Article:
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The Paul G. Allen Frontiers Group Announces 16 New Allen Distinguished Investigators

$10M in research funding will support cutting-edge projects in protein lifespan and nutrient sensing


By Rachel Tompa, Ph.D. / Allen Institute


8 min read

What causes proteins to age, and do old proteins affect our health? If we could measure each ingredient of overall nutrition inside individual cells, how much more could we understand about metabolism and its link to disease?

Eight new projects are now underway developing technologies and designing approaches to answer these broad questions in biology, carried out by 16 new Allen Distinguished Investigators:

  • Alexander Aulehla, M.D., Ph.D., European Molecular Biology Laboratory

  • Abhishek Chatterjee, Ph.D., Boston College

  • Tim Clausen, Ph.D., Research Institute of Molecular Pathology

  • Alf Honigmann, Ph.D., Technische Universität Dresden

  • Meritxell Huch, Ph.D., Max Planck Institute of Molecular Cell Biology and Genetics

  • Janine Kirstein, Ph.D., University of Bremen

  • Lydia Kisley, Ph.D., Case Western Reserve University

  • Yi Lu, Ph.D., University of Texas at Austin

  • Gary CH Mo, Ph.D., University of Illinois Chicago

  • Niculina Musat, Ph.D., Helmholtz Centre for Environmental Research – UFZ Leipzig

  • André Nadler, Ph.D., Max Planck Institute of Molecular Cell Biology and Genetics

  • Laura Sanchez, Ph.D., University of California, Santa Cruz

  • Mikhail Savitski, Ph.D., European Molecular Biology Laboratory

  • Bilal Sheikh, Ph.D., Helmholtz Munich

  • Hryhoriy Stryhanyuk, Ph.D., Helmholtz Centre for Environmental Research – UFZ Leipzig

  • Eranthie Weerapana, Ph.D., Boston College

The Paul G. Allen Frontiers Group, a division of the Allen Institute, today announced eight awards of up to $1.25 million each to fund research projects led by these 16 investigators. Together, these awards represent a total of approximately $10 million in funding from the Paul G. Allen Family Foundation, as recommended by the Frontiers Group, to support cutting-edge, early-stage research projects that promise to advance the fields of biology and medicine. 

The eight awarded projects were selected from open calls for proposals in two fields: nutrient sensing and protein lifespan, areas that were selected from an open call for topics through a 2021 campaign called “Ask Anything, Change Everything.” To choose research areas that they recommend for funding, the Frontiers Group looks for emerging fields where an investment could be catalytic to advance scientific progress — not just for awardees, but for all in that particular field.

“When we launched our campaign “Ask Anything, Change Everything” to identify key — but currently unmeasurable — biological metrics, the feedback from the research community was overwhelming, and their ideas catalyzed this pioneering initiative. These newest awardees bring bold technological approaches to capture essential but unknown aspects of our biological machinery. Their work could not only change how we view fundamental biology, but also upend how we think about health and disease,” said Kathy Richmond, Ph.D., M.B.A., Executive Vice President and Director of the Frontiers Group and the Office of Science and Technology at the Allen Institute.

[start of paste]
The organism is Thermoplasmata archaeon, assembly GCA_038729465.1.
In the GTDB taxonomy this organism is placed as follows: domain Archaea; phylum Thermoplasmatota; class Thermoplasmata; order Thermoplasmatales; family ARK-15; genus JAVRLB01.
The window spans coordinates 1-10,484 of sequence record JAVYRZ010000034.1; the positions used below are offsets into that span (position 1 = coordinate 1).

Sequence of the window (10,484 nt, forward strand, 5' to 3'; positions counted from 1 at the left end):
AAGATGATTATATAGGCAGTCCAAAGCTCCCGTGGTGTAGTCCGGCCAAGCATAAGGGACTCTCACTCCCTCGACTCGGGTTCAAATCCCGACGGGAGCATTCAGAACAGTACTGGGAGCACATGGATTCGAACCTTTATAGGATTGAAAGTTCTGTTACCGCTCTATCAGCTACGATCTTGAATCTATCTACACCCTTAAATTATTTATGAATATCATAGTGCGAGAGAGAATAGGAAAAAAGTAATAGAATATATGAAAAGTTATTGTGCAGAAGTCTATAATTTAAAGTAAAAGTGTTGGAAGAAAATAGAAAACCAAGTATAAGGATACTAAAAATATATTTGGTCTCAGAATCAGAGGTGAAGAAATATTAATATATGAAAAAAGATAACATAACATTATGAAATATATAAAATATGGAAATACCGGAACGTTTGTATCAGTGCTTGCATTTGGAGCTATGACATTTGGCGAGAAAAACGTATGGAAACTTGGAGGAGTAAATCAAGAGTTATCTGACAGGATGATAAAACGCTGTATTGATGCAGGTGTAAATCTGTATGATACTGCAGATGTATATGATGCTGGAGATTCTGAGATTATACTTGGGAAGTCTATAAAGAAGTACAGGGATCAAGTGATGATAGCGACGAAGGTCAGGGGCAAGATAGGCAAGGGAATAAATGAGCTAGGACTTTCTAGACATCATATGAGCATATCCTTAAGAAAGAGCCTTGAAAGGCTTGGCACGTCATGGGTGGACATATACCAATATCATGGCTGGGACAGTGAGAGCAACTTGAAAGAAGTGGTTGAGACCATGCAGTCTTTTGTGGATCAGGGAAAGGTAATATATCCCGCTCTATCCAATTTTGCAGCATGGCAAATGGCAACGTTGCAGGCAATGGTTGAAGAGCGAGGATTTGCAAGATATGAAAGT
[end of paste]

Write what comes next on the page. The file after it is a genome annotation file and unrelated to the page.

The Allen Distinguished Investigator program was launched in 2010 by the late philanthropist Paul G. Allen to back creative, early-stage research projects in biology and medical research that would not otherwise be supported by traditional research funding programs. Including the new awards, a total of 130 Allen Distinguished Investigators have been appointed during the past 12 years. Each award spans three years of research funding.

Meet the new Allen Distinguished Investigators

Nutrient sensing

Researchers in this cohort are developing new technologies to measure or visualize nutrient levels within cells. Their work addresses a key need in the field, namely the ability to capture detailed information about metabolites, chemical compounds and other nutrients in live individual cells. These new techniques could propel understanding of the basic biology of cells as well as how metabolism or nutrition processing goes wrong in diseases like diabetes or malnutrition.

Lydia Kisley, Ph.D. 
Case Western Reserve University 
Laura Sanchez, Ph.D. 
University of California, Santa Cruz 

Right now, there’s no good way to measure the distribution of nutrients inside individual cells. Lydia Kisley and Laura Sanchez are leading the development of a technique to address this problem by physically expanding cells — picture a cell stretched on silly putty — and capture details of nutrient location and amount in those cells. Their new method is called Expansion Mass Spectrometry and the scientists plan to use it to study nutrients in and around ovarian cancer cells to better understand metabolism in these cancer cells and how cells’ local environments influence nutrient location and amounts.


Yi Lu, Ph.D.
University of Texas at Austin 

Yi Lu is leading a project to engineer DNA molecules in a variety of ways to detect and visualize nutrients in single cells. Because nutrients are often very small molecules — think individual sodium ions or sugar — it’s very difficult to capture them under a microscope using standard methods, and even methods that can detect small nutrient molecules have difficulty separating out nutrients of similar sizes. Lu’s technique aims to light up individual nutrients with DNA fluorescent sensors; the team will also develop methods to send these sensors to different parts of the cell simultaneously to visualize multiple metabolic reactions in the same cell.